The Amur Falcon (Falco amurensis), formerly Eastern Red-footed Falcon, is a small raptor of the falcon family. It breeds in south-eastern Siberia and Northern China, wintering in Southern Africa.
Males are characteristically dark sooty brown, and may offer confusion with melanistic Gabar Goshawk, but the chestnut on the vent should prevent confusion here. Also there may be some superficial resemblance to Sooty Falcon and Grey Kestrel, but those two species both have yellow feet and cere. Separating male Amur and Red-footed Falcons is best done by the white underwing coverts on Amur Falcon, whereas the underwing of male Red-footed Falcons is uniformly grey.
Females may offer a bit more confusion with a wider range of falcons as they have a typical falcon head pattern. The grey on the top of the head should quickly rule out confusion with Red-footed Falcons. The female has barring on the lower belly. Red cere and feet rule out all other falcons.
For juveniles, red feet should restrict ID too the Amur and Red-footed group, and the darker crown and lack of buff all the way up the belly rules out Western Red-footed Falcon. Females and juveniles lack the buff underwing coverts of Red-footed Falcon.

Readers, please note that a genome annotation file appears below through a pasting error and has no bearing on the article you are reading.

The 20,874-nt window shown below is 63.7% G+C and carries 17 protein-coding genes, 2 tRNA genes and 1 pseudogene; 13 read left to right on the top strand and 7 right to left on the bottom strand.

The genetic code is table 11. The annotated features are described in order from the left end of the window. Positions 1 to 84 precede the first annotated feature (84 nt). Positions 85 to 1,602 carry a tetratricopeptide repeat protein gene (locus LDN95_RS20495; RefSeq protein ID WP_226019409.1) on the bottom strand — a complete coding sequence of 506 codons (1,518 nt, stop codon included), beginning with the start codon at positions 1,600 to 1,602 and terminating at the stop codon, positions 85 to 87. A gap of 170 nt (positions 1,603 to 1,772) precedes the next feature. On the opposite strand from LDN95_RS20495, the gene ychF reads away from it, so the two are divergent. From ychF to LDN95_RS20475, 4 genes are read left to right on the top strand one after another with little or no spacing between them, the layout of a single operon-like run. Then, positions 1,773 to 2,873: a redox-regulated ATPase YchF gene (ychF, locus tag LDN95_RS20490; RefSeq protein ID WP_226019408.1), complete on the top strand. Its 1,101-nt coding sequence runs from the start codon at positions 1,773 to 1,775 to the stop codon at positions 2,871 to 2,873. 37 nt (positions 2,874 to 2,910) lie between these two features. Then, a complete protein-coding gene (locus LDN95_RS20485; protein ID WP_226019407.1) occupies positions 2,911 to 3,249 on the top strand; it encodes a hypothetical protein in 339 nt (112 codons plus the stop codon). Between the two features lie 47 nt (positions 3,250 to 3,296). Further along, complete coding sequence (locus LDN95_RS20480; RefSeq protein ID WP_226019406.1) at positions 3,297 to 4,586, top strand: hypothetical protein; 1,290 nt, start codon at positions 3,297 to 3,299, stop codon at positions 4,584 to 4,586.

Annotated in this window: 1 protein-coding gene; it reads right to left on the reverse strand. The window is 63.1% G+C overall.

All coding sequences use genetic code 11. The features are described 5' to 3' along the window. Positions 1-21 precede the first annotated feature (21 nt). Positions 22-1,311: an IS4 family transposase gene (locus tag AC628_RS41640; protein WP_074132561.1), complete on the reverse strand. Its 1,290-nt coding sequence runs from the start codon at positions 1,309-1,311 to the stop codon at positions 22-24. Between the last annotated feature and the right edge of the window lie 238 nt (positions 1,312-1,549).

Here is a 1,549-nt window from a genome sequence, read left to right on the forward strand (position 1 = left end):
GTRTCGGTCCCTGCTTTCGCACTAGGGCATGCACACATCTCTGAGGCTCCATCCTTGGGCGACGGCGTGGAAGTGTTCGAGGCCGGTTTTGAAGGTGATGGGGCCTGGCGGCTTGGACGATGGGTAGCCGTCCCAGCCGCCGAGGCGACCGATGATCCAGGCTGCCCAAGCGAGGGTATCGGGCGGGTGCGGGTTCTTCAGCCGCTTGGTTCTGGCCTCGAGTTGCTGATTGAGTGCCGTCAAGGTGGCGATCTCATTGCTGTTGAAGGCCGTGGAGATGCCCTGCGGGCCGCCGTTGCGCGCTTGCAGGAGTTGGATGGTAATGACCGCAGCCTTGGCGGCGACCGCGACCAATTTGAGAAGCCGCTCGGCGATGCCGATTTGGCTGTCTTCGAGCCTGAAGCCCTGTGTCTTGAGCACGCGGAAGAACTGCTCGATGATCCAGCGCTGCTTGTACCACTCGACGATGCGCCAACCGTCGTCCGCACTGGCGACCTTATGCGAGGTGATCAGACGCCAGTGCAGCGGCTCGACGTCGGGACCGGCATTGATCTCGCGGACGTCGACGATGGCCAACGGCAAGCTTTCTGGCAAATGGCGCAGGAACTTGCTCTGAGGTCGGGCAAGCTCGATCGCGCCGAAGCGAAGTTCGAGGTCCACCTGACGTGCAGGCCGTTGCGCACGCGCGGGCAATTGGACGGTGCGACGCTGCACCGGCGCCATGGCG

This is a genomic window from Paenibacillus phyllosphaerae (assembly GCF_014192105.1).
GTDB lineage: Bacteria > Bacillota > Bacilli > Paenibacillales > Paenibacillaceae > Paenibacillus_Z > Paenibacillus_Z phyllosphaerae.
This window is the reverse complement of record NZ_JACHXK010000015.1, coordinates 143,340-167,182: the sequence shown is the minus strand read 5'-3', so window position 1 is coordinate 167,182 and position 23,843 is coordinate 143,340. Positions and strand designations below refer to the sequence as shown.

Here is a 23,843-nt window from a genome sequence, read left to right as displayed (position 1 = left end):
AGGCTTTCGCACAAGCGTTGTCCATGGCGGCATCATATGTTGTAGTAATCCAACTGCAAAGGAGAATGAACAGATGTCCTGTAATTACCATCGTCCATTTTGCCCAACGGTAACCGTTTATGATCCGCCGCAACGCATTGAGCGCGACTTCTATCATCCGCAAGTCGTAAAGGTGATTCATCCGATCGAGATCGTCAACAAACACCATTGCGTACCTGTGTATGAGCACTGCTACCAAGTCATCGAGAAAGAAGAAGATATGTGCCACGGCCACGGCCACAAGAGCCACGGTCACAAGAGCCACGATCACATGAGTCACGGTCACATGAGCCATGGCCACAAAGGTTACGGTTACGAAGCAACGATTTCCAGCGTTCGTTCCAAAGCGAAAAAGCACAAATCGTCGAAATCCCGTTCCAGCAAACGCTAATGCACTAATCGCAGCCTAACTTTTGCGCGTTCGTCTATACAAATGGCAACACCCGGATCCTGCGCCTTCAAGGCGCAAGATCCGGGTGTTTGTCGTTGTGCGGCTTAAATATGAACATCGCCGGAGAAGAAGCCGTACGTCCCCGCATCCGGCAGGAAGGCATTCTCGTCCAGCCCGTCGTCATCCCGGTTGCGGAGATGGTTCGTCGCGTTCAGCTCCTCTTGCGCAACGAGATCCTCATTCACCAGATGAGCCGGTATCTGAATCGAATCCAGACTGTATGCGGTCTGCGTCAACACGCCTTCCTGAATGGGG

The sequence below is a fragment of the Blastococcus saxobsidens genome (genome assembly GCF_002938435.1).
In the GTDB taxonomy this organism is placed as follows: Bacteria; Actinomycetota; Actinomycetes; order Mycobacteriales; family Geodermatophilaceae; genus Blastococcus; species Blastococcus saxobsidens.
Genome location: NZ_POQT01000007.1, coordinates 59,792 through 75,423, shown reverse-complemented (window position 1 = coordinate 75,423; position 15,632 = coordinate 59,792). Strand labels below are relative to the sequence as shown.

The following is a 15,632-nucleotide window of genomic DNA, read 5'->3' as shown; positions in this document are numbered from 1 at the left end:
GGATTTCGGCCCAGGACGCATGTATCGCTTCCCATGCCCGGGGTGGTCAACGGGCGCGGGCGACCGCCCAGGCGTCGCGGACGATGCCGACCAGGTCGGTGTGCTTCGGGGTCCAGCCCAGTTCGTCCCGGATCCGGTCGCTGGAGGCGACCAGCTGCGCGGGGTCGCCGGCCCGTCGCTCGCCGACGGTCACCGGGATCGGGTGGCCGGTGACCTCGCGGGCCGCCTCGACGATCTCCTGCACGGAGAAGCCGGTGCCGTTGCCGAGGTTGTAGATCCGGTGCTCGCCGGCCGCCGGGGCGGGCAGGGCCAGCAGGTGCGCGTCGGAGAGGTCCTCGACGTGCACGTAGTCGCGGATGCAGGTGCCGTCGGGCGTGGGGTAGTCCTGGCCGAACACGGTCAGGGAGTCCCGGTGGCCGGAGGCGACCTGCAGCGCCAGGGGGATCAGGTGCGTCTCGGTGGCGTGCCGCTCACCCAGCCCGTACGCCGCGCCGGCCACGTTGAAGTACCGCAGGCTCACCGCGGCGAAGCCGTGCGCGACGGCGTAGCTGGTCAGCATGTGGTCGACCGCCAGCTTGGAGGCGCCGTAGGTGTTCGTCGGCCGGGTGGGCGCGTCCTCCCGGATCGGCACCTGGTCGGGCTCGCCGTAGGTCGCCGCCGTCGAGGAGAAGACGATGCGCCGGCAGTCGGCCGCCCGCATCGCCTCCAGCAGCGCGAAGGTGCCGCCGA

It was long considered a subspecies or mere morph of the Red-footed Falcon, but it is nowadays considered well distinct. Nonetheless, it is the Red-footed Falcon's closest relative; their relationship to other falcons is more enigmatic. They appear morphologically somewhat intermediate between kestrels and hobbies and DNA sequence data has been unable to further resolve this question, mainly due to lack of comprehensive sampling. They might be closer to the Merlin than to most other living falcons, or more generally related to this species and American falcons such as the American Kestrel and the Aplomado Falcon.
This bird's diet mainly consists of insects, such as termites.